A wire-service article on page eight of the Jan. 3 U-B, “USDA opens door to new herbicide-resistant seeds,” is a good example of how a news story can slant opinion to favor the reporter’s biases. The story is about Monsanto’s corn seeds genetically engineered to resist the weed killer 2,4-D.
The reporter states that 2,4-D was an ingredient in Agent Orange and the implication is that farmers will now be allowed to spray corn with an important part of this controversial herbicide.
What he fails to say is that 2,4-D was the innocent ingredient in Agent Orange. The culprit that poisoned so many soldiers and Vietnamese was 2,4,5-T contaminated with the very toxic dioxin TCDD. The other factor making it so poisonous was that the military applied the herbicide at 13 times the rate allowed in the U.S.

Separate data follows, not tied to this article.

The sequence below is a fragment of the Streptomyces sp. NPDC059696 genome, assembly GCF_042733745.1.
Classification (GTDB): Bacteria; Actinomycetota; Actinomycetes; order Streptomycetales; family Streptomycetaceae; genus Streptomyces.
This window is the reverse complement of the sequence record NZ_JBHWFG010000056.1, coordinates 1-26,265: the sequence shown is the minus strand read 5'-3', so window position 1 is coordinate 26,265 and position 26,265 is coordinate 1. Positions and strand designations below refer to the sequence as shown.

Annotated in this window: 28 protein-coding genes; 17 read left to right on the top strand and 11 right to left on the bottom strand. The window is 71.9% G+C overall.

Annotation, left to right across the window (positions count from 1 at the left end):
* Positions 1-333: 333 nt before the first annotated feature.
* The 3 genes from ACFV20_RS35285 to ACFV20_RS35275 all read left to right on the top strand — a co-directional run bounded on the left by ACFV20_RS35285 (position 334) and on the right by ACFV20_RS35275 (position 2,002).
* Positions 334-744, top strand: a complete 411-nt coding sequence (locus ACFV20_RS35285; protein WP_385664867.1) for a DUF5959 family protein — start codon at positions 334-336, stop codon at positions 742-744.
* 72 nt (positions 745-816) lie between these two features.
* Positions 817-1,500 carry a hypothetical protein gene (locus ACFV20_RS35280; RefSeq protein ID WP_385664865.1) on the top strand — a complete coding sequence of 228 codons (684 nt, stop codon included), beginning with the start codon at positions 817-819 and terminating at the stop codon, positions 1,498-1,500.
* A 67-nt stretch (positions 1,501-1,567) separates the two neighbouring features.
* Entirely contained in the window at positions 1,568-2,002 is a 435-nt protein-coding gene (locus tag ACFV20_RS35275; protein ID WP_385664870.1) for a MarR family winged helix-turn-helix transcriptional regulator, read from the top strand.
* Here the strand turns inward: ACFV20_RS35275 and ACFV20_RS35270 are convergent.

Monsanto, one of the manufacturers supplying the military, warned the generals that it contained high levels of TCDD, but the military didn’t care because it was going on the enemy. We all know how the story ended.
The TCDD contaminate resulted from excessively high temperatures during manufacture. For use as a brush killer in the U.S., 2,4,5-T was manufactured using low temperature so as to reduce contamination with TCDD to near zero. For the military, the herbicide was manufactured at high temperatures because that was a much cheaper process, thus contaminating it with TCDD.
In 1970 the USDA banned the use of 2,4,5-T on all food crops except rice, and in 1985 the EPA banned all remaining uses, mainly due, I think, to its association with Agent Orange.
The anti-pesticide crowd has tried for years to get 2,4-D banned, but hundreds of studies over the past 50-plus years have proved its safety and effectiveness. Its mode of action is as an auxin that promotes growth, and at very, very low rates that’s all it does. Used as a herbicide, susceptible plants essentially “grow” themselves to death.
I hope when future stories appear about an ingredient of Agent Orange now being applied to corn because of genetic engineering you can make a more informed judgment.